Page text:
Asset Managers Face Surging Costs Under New Derivatives Rules
(Bloomberg) -- Asset managers are about to see trading costs surge under new rules meant to reduce risk in the $15.8 trillion derivatives market.
Hedge funds, money managers and insurers with more than the equivalent of $59 billion of uncleared derivatives will have to post more collateral under the penultimate phase of post-crisis regulations that took effect this week.
Group-of-20 leaders decided after the financial crisis to push trading of over-the-counter derivatives through clearinghouses where possible to reduce systemic risk in case of default. The risks from uncleared derivatives were underscored again this year by the implosion of Archegos Capital Management, which accumulated leverage through contracts that are traded off exchanges.
“The new rules will undoubtedly create new challenges and increase costs for asset managers,” said Dimitri Tsopanakos, head of Deloitte’s investment management and wealth risk advisory practice. “Analytics and smarter methodologies, especially at pre-trade level, will be needed.”
Read More: Wall Street Swap Traders Get Break on Margin Rules During Virus
Uncleared margin rules have been implemented in phases since 2016, starting with the biggest banks. The current stage was delayed from last year because of the Covid-19 pandemic, and the final step in September 2022 will capture firms holding 8 billion euros of derivatives, according to the Basel Committee on Banking Supervision and the International Organization of Securities Commissions.
The rule change was a “huge compliance challenge,” forcing firms to renegotiate documents and introduce new systems, said Scott O’Malia, chief executive of the International Swaps and Derivatives Association. The reforms “will bring hundreds of smaller banks, asset managers and pension funds into scope, far more than the number of firms caught by the first four phases combined,” he said.
The new rules will make portfolio management more cumbersome, but may also lead to creative solutions.
Firms will need to build models to determine the size of their portfolios, decide whether they can bring them below the threshold and develop mechanisms to exchange collateral, said Joe Kohler, partner at law firm Reed Smith.
Peter Rippon, chief executive officer at technology provider OpenGamma, said funds may be encouraged to build internal systems and teams that put their balance sheet to work more effectively.
“This is the first time that asset managers are really feeling the crunch of having to tie up more of their assets as collateral,” Rippon said. “Banks have been doing this for years, but for asset managers this is the trigger point.”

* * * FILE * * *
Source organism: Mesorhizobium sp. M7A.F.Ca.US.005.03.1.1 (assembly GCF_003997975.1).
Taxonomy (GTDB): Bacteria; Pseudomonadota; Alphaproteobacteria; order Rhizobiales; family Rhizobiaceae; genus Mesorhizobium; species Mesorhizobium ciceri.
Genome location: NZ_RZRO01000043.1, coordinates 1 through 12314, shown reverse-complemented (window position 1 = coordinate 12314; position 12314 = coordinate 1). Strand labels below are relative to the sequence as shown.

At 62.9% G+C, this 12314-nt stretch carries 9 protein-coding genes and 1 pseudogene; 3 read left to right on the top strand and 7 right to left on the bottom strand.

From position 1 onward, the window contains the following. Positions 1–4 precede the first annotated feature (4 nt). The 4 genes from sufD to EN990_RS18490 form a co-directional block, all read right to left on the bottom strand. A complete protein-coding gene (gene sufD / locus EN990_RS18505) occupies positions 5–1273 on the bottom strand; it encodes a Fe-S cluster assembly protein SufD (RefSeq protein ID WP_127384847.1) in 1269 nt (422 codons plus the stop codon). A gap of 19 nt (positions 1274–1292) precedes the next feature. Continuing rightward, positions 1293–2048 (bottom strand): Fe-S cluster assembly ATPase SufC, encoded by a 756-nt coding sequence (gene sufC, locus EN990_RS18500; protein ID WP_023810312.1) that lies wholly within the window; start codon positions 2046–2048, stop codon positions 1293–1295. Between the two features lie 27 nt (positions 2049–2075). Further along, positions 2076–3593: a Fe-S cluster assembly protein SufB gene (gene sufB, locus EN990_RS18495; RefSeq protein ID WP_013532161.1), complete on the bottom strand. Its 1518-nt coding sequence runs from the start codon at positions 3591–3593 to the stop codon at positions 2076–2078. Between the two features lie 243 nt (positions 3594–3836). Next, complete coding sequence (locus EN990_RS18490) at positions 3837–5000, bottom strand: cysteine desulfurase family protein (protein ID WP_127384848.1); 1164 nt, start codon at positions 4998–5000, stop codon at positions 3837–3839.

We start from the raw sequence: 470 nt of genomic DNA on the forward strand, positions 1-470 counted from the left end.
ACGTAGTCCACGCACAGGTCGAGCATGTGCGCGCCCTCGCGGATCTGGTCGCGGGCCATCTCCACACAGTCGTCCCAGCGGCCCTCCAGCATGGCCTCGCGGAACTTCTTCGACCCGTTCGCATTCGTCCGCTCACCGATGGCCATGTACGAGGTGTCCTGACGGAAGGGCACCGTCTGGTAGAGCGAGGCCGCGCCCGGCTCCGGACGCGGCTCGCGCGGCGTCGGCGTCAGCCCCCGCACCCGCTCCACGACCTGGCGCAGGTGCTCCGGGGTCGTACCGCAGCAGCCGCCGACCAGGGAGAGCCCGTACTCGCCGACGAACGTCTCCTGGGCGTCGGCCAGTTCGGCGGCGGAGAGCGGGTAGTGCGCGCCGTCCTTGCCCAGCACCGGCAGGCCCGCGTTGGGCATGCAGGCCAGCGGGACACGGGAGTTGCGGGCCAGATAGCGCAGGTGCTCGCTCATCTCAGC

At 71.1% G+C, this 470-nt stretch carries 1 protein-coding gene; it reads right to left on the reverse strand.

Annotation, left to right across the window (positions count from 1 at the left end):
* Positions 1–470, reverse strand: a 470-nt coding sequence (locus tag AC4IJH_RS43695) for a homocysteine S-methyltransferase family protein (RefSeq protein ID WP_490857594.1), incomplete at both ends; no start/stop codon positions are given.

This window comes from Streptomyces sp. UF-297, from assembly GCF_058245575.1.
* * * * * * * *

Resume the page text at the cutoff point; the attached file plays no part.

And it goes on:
Companies may alter their trading styles to reduce costs around affected products, such as equity swaps, uncleared swaptions and foreign-exchange non-deliverable forwards. They may also shift to standardized trades, creating opportunities for clearinghouses.
“Locking up initial margin may prompt managers to question whether a derivative continues to be the right way to achieve the objective they desire,” said Deepak Sitlani, a partner at Linklaters.
At the end of 2020, the biggest banks collected $129 billion of initial margin for non-cleared derivatives deals from their counterparties within the scope of the rules, according to ISDA.
In a sign of increased efforts to avoid higher capital charges, asset managers’ notional positions at CME Group Inc. surged to a record $145 billion in August from $59 billion in 2017.
What Bloomberg Intelligence Says:
“The next phase of the uncleared margin rules incentivize the use of central-clearing platforms to reduce margin and operational costs. Regulations are designed to reduce the use of bilateral over-the-counter derivative transactions, a vast majority of which have now been centrally cleared.”
-- Ira F Jersey, Chief US Interest Rate Strategist
Whereas credit investors started voluntarily clearing some individual contracts to boost liquidity, other markets have remained largely bilateral. Weekly swaps reports published by the Commodity Futures Trading Commission show that just over 2% of the FX derivatives market is centrally cleared.
Market participants could reduce their exposure to the rules by trading in listed options, according to Paul Houston, global head of foreign-exchange products at CME.
Posting margin “involves setting up ISDA agreements and implementing operational and collateral management processes. It’s quite a big undertaking,” Houston said in an interview. “If they can substitute some of their forward activity with listed foreign-exchange futures they can get below the threshold.”
©2021 Bloomberg L.P.